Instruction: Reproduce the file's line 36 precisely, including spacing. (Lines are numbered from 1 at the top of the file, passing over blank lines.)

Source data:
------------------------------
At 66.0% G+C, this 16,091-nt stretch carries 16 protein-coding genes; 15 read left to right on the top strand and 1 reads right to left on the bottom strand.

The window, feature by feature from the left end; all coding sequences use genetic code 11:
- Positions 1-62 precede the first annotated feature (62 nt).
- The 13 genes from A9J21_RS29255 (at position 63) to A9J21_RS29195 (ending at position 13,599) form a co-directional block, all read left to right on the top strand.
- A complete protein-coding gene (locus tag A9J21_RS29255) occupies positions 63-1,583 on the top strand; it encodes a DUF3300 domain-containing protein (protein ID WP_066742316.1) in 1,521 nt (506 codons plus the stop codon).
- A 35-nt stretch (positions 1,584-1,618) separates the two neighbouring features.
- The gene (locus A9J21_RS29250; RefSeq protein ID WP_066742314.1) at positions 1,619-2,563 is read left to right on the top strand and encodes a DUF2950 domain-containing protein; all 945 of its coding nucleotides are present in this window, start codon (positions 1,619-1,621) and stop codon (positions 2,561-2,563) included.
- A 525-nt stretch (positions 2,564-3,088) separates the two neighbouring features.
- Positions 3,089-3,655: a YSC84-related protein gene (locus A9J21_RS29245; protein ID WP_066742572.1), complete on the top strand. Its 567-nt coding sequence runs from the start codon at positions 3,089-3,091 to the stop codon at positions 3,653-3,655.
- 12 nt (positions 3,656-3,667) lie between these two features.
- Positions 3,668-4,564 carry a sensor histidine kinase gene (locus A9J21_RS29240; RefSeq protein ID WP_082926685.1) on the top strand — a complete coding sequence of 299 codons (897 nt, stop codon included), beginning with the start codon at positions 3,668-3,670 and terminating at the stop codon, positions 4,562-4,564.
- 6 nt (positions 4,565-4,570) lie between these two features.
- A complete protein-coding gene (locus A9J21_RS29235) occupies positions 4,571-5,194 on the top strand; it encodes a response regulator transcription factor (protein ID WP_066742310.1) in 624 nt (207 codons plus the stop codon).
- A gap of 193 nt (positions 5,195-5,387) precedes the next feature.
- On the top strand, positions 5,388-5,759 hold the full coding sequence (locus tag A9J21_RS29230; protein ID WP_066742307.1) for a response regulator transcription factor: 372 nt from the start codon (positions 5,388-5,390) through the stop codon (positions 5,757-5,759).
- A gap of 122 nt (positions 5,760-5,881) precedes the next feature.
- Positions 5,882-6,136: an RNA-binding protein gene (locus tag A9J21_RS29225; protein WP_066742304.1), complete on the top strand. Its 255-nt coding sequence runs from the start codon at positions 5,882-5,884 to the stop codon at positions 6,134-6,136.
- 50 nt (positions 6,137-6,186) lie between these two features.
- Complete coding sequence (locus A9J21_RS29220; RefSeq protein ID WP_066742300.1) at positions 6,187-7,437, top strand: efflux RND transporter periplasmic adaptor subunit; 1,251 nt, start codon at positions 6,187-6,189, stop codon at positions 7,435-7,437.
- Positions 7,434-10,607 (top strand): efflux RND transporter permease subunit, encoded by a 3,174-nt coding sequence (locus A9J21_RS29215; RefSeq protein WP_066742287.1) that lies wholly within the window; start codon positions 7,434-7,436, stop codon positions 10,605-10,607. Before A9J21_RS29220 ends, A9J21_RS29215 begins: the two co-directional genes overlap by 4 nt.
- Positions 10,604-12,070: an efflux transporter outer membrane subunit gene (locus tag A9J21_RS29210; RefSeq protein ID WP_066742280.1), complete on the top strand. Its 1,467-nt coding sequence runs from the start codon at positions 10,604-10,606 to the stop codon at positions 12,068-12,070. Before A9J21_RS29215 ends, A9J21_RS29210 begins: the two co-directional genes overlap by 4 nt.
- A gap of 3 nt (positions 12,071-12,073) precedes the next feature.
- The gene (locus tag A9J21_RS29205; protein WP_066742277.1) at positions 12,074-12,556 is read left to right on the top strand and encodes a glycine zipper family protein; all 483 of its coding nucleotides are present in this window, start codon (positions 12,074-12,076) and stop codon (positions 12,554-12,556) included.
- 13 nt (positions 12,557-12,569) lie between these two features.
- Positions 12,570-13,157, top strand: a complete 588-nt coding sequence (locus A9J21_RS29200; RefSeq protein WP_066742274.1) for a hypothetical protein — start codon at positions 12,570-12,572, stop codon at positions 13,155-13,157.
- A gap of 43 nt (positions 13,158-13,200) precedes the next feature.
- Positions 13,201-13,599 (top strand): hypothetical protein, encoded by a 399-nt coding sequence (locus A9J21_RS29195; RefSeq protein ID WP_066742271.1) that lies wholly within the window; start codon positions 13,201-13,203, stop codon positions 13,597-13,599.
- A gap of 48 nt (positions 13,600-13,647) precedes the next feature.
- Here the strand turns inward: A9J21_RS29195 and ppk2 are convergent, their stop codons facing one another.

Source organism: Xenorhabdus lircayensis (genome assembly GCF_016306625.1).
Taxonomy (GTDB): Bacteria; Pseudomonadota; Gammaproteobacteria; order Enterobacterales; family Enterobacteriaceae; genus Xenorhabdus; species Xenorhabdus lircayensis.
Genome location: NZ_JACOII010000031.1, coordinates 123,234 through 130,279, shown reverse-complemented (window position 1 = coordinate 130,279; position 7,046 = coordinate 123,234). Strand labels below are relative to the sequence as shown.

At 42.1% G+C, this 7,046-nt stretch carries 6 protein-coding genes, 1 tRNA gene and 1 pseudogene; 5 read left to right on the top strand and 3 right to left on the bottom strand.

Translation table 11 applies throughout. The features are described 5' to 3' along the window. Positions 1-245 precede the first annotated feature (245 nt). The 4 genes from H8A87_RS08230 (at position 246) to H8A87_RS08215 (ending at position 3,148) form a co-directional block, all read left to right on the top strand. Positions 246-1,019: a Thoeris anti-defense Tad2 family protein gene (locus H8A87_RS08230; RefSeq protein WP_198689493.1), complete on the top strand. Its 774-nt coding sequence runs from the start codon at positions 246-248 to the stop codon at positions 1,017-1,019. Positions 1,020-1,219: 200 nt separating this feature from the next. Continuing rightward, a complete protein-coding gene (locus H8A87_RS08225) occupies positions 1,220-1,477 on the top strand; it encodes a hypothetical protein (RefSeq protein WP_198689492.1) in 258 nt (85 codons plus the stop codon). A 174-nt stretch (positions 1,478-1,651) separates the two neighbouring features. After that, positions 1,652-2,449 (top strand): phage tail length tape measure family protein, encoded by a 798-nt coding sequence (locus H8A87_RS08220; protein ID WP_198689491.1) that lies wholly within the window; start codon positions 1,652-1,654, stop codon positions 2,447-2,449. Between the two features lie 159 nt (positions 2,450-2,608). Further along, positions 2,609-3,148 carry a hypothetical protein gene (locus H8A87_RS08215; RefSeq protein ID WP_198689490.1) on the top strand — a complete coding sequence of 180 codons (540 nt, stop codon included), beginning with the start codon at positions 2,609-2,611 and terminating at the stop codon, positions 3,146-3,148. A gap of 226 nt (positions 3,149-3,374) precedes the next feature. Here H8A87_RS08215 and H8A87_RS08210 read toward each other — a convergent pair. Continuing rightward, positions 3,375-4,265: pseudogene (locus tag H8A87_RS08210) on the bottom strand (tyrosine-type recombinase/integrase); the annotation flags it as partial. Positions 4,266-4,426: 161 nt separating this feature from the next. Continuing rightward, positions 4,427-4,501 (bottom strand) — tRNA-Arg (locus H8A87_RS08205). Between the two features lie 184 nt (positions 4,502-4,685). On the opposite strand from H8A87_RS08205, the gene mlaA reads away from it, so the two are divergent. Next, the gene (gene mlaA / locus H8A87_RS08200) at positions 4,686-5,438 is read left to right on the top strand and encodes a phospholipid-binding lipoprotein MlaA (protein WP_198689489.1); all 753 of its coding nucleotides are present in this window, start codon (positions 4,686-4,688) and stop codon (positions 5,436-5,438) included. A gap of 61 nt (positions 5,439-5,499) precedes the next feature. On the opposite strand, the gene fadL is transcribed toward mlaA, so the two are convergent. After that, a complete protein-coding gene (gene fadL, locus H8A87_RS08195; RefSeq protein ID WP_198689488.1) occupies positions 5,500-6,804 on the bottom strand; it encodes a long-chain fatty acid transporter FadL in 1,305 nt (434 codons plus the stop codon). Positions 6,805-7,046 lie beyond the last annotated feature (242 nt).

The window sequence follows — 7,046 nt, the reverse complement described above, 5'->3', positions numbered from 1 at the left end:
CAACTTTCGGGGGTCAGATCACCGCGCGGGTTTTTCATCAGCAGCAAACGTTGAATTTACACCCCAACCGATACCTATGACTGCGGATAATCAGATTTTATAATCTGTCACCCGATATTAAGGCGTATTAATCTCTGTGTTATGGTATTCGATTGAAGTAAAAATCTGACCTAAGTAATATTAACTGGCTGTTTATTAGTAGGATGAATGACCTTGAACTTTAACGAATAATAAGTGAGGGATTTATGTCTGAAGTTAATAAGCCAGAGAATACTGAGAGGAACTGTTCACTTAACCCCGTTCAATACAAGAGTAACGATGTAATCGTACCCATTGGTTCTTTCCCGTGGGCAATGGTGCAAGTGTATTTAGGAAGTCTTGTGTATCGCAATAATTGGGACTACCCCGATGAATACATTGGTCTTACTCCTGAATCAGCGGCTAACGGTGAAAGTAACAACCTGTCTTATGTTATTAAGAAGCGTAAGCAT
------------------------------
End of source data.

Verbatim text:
CAACTTTCGGGGGTCAGATCACCGCGCGGGTTTTTCATCAGCAGCAAACGTTGAATTTACACCCCAACCGATACCTATGACTGCGGATAATCAGATTTTATAATCTGTCACCCGATATTAAGGCGTATTAATCTCTGTGTTATGGTATTCGATTGAAGTAAAAATCTGACCTAAGTAATATTAACTGGCTGTTTATTAGTAGGATGAATGACCTTGAACTTTAACGAATAATAAGTGAGGGATTTATGTCTGAAGTTAATAAGCCAGAGAATACTGAGAGGAACTGTTCACTTAACCCCGTTCAATACAAGAGTAACGATGTAATCGTACCCATTGGTTCTTTCCCGTGGGCAATGGTGCAAGTGTATTTAGGAAGTCTTGTGTATCGCAATAATTGGGACTACCCCGATGAATACATTGGTCTTACTCCTGAATCAGCGGCTAACGGTGAAAGTAACAACCTGTCTTATGTTATTAAGAAGCGTAAGCAT